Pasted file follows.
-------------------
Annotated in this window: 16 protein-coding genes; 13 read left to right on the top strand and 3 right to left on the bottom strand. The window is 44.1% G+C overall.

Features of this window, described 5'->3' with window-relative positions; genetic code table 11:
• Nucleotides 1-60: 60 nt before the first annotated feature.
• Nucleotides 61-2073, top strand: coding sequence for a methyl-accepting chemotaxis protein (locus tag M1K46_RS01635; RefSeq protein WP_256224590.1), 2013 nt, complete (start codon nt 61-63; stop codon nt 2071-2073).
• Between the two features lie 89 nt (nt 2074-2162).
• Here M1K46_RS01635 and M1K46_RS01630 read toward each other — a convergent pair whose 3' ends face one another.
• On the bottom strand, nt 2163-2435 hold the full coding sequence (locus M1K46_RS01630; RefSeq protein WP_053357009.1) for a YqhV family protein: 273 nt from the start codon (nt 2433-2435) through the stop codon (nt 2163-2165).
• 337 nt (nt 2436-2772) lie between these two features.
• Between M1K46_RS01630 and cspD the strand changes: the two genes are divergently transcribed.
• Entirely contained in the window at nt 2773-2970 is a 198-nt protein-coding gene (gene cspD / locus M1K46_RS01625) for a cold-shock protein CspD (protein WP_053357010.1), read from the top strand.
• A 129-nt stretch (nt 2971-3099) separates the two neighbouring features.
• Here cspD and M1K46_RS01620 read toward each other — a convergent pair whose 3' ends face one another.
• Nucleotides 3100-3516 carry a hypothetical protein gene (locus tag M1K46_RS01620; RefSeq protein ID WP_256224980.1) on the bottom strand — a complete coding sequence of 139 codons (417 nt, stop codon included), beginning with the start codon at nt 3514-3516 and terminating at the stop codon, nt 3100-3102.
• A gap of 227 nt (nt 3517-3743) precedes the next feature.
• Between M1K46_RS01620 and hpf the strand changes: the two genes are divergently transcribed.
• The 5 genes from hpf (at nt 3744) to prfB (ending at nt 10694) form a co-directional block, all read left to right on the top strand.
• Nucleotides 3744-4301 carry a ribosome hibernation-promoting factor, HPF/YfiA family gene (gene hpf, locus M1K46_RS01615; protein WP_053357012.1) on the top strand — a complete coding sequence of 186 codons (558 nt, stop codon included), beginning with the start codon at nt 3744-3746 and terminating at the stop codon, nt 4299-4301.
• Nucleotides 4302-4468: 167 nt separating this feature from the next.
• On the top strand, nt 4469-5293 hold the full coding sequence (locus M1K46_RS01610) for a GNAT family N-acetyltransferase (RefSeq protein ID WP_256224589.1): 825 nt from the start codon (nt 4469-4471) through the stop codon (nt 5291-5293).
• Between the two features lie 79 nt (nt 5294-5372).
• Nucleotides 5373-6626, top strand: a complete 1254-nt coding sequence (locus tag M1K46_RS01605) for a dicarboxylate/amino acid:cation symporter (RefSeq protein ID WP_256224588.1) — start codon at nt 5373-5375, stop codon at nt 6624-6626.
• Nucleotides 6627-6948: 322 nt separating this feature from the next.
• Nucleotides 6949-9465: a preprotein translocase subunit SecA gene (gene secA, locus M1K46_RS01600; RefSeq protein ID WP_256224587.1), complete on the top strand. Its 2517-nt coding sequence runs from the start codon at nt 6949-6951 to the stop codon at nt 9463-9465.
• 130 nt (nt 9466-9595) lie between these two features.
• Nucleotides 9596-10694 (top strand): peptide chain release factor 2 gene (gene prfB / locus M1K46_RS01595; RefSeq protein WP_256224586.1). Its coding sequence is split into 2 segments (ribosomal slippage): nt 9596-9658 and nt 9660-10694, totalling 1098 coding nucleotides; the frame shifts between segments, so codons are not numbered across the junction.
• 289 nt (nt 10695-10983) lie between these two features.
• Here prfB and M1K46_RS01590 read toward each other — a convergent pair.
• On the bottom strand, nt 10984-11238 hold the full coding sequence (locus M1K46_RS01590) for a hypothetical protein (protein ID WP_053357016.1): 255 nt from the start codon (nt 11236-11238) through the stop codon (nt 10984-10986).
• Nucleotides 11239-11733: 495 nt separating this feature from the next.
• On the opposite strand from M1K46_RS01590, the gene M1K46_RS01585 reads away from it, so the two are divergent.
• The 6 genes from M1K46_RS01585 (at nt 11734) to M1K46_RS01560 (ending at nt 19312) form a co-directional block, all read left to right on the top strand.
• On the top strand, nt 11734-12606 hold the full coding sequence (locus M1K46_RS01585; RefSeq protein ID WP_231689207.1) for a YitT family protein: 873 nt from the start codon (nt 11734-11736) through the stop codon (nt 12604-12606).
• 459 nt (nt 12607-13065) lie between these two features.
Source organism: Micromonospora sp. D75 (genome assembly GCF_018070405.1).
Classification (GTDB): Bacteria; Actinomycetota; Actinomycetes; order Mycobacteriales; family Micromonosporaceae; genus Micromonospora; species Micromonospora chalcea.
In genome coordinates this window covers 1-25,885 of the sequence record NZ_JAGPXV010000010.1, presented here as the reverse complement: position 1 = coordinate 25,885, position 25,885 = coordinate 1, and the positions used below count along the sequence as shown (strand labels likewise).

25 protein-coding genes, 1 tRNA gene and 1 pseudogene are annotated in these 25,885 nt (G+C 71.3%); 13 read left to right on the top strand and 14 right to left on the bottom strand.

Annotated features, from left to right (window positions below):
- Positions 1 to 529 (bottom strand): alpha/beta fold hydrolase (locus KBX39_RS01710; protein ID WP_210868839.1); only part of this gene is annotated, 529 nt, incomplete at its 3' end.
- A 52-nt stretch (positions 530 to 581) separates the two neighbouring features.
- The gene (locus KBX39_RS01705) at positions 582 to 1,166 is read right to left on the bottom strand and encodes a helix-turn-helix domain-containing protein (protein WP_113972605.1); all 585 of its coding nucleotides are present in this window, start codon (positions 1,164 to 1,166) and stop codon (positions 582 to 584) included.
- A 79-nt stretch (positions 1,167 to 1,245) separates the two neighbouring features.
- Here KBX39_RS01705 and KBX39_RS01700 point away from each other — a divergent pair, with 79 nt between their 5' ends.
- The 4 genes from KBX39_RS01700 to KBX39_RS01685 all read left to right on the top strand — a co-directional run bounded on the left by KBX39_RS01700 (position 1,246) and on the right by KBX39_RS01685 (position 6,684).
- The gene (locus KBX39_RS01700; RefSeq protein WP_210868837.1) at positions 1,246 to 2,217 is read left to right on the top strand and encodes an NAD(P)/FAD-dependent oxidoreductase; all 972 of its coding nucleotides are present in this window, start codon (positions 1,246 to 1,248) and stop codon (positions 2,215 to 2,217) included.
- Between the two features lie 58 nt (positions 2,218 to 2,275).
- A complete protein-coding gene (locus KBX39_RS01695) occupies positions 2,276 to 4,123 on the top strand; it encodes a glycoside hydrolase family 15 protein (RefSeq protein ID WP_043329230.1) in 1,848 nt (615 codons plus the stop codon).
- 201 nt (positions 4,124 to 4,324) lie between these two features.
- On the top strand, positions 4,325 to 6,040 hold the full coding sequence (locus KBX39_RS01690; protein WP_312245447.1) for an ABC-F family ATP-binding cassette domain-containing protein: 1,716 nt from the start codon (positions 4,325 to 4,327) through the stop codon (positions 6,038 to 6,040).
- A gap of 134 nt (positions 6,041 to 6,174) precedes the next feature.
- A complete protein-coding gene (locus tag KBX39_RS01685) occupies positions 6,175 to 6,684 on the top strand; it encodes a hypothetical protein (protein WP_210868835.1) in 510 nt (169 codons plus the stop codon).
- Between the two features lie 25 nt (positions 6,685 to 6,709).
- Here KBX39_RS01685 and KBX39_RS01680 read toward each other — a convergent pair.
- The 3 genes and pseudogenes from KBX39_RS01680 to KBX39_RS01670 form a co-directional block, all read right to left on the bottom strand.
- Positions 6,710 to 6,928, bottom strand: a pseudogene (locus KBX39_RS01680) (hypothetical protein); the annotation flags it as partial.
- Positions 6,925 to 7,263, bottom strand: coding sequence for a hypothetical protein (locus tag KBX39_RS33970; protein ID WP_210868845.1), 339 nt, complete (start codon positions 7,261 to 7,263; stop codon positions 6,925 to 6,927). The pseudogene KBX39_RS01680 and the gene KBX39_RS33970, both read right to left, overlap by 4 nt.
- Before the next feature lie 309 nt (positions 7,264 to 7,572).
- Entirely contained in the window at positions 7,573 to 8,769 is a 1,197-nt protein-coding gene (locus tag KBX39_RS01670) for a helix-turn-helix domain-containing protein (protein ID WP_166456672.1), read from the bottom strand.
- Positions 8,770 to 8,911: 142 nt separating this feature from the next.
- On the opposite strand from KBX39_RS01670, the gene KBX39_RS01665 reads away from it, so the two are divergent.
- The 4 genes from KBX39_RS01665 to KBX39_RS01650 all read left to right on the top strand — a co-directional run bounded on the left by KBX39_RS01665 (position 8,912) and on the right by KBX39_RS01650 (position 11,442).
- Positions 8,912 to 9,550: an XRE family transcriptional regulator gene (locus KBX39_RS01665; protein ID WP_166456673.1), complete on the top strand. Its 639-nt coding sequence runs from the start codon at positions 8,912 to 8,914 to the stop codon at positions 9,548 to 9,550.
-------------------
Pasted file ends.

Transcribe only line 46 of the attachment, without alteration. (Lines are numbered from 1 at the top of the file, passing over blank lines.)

- Between the two features lie 58 nt (positions 2,218 to 2,275).